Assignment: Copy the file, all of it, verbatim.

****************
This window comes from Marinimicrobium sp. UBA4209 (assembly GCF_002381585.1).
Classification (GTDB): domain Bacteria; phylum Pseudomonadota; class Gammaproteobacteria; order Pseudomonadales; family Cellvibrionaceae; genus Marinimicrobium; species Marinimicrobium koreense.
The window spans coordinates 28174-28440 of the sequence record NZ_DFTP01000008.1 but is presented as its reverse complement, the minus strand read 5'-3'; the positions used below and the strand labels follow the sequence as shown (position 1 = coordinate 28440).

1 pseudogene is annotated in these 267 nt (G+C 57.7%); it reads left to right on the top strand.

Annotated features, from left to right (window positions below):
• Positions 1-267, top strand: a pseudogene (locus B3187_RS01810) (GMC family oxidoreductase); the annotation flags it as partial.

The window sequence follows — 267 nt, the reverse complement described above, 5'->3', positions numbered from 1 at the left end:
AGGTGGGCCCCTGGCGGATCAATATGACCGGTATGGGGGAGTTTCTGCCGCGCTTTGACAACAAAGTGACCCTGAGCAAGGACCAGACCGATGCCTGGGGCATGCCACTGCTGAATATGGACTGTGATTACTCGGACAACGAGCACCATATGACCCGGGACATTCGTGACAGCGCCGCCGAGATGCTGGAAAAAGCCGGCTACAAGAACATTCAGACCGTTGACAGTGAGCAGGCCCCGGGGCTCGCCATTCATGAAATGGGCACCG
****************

This window comes from Marinimicrobium sp. UBA4209 (assembly GCF_002381585.1).
Classification (GTDB): domain Bacteria; phylum Pseudomonadota; class Gammaproteobacteria; order Pseudomonadales; family Cellvibrionaceae; genus Marinimicrobium; species Marinimicrobium koreense.
The window spans coordinates 28174-28440 of the sequence record NZ_DFTP01000008.1 but is presented as its reverse complement, the minus strand read 5'-3'; the positions used below and the strand labels follow the sequence as shown (position 1 = coordinate 28440).

1 pseudogene is annotated in these 267 nt (G+C 57.7%); it reads left to right on the top strand.

Annotated features, from left to right (window positions below):
• Positions 1-267, top strand: a pseudogene (locus B3187_RS01810) (GMC family oxidoreductase); the annotation flags it as partial.

The window sequence follows — 267 nt, the reverse complement described above, 5'->3', positions numbered from 1 at the left end:
AGGTGGGCCCCTGGCGGATCAATATGACCGGTATGGGGGAGTTTCTGCCGCGCTTTGACAACAAAGTGACCCTGAGCAAGGACCAGACCGATGCCTGGGGCATGCCACTGCTGAATATGGACTGTGATTACTCGGACAACGAGCACCATATGACCCGGGACATTCGTGACAGCGCCGCCGAGATGCTGGAAAAAGCCGGCTACAAGAACATTCAGACCGTTGACAGTGAGCAGGCCCCGGGGCTCGCCATTCATGAAATGGGCACCG